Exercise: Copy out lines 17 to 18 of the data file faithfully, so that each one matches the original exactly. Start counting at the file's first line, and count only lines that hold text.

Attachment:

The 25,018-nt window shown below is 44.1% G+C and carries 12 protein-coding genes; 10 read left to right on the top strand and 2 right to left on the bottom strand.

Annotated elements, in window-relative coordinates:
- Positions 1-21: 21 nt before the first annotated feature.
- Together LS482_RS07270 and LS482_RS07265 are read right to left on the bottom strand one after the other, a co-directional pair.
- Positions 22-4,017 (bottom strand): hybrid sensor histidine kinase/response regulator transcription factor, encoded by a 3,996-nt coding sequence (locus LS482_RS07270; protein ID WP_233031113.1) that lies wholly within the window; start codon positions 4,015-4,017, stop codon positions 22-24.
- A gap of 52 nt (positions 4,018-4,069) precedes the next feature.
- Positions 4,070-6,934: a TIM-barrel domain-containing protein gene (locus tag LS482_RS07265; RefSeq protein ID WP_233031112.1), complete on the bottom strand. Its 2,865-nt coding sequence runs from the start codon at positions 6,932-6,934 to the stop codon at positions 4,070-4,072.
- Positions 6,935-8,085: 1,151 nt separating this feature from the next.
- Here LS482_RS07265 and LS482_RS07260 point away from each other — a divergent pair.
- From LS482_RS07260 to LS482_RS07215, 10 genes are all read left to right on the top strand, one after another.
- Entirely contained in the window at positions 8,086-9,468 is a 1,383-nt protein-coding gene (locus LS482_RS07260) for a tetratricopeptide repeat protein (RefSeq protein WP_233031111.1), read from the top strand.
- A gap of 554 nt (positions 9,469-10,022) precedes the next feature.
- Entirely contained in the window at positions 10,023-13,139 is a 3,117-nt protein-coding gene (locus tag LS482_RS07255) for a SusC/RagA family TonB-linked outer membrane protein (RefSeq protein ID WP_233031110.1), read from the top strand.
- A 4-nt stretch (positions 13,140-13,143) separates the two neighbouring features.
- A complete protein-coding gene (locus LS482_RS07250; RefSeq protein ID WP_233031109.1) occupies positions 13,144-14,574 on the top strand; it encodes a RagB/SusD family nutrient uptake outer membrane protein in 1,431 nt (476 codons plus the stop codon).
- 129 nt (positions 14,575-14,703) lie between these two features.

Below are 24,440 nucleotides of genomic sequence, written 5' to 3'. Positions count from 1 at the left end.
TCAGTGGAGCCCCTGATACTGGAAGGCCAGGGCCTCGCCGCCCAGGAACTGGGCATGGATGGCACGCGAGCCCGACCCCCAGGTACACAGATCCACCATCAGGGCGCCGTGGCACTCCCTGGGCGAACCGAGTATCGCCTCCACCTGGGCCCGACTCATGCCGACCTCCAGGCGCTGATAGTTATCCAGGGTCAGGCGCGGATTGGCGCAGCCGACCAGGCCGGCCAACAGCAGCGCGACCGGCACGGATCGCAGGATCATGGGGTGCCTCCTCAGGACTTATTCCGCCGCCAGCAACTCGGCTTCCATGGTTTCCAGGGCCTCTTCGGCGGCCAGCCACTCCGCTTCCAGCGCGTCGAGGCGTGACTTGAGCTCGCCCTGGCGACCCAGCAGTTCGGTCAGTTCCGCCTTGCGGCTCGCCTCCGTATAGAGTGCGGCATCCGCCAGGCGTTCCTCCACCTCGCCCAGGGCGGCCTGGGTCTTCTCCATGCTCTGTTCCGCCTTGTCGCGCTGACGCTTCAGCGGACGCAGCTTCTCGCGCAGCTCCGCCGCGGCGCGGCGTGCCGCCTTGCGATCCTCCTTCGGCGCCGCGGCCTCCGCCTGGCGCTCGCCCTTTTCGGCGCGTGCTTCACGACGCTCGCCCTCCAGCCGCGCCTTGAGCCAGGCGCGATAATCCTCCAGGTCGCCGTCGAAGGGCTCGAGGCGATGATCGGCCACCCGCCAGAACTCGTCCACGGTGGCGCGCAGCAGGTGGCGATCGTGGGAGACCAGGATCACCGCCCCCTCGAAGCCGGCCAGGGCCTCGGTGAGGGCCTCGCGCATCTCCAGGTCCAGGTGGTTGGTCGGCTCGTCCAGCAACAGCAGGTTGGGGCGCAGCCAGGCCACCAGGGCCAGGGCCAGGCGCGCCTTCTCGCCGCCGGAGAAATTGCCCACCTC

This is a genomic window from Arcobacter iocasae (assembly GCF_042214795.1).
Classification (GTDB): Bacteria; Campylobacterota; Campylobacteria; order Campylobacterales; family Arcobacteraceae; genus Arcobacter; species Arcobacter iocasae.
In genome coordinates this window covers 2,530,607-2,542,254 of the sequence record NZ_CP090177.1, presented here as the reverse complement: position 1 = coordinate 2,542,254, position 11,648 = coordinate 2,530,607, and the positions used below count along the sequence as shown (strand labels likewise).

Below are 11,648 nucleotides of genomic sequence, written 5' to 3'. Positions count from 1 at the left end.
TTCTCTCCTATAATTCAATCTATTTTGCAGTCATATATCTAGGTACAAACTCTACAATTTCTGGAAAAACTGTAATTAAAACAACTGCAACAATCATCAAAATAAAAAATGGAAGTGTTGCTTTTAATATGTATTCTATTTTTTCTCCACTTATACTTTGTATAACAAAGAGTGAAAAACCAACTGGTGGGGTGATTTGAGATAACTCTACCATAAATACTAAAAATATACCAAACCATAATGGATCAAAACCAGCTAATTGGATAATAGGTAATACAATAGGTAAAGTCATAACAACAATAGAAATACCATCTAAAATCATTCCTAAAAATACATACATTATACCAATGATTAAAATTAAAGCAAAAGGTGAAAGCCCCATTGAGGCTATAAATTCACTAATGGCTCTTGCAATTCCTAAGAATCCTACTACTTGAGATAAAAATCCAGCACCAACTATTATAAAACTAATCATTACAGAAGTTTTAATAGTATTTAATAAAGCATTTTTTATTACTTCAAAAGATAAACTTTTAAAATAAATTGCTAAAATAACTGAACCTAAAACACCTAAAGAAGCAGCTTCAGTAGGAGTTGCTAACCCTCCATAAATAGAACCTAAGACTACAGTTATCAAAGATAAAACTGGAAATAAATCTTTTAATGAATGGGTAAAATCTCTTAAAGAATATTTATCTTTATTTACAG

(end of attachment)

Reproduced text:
Below are 24,440 nucleotides of genomic sequence, written 5' to 3'. Positions count from 1 at the left end.
TCAGTGGAGCCCCTGATACTGGAAGGCCAGGGCCTCGCCGCCCAGGAACTGGGCATGGATGGCACGCGAGCCCGACCCCCAGGTACACAGATCCACCATCAGGGCGCCGTGGCACTCCCTGGGCGAACCGAGTATCGCCTCCACCTGGGCCCGACTCATGCCGACCTCCAGGCGCTGATAGTTATCCAGGGTCAGGCGCGGATTGGCGCAGCCGACCAGGCCGGCCAACAGCAGCGCGACCGGCACGGATCGCAGGATCATGGGGTGCCTCCTCAGGACTTATTCCGCCGCCAGCAACTCGGCTTCCATGGTTTCCAGGGCCTCTTCGGCGGCCAGCCACTCCGCTTCCAGCGCGTCGAGGCGTGACTTGAGCTCGCCCTGGCGACCCAGCAGTTCGGTCAGTTCCGCCTTGCGGCTCGCCTCCGTATAGAGTGCGGCATCCGCCAGGCGTTCCTCCACCTCGCCCAGGGCGGCCTGGGTCTTCTCCATGCTCTGTTCCGCCTTGTCGCGCTGACGCTTCAGCGGACGCAGCTTCTCGCGCAGCTCCGCCGCGGCGCGGCGTGCCGCCTTGCGATCCTCCTTCGGCGCCGCGGCCTCCGCCTGGCGCTCGCCCTTTTCGGCGCGTGCTTCACGACGCTCGCCCTCCAGCCGCGCCTTGAGCCAGGCGCGATAATCCTCCAGGTCGCCGTCGAAGGGCTCGAGGCGATGATCGGCCACCCGCCAGAACTCGTCCACGGTGGCGCGCAGCAGGTGGCGATCGTGGGAGACCAGGATCACCGCCCCCTCGAAGCCGGCCAGGGCCTCGGTGAGGGCCTCGCGCATCTCCAGGTCCAGGTGGTTGGTCGGCTCGTCCAGCAACAGCAGGTTGGGGCGCAGCCAGGCCACCAGGGCCAGGGCCAGGCGCGCCTTCTCGCCGCCGGAGAAATTGCCCACCTC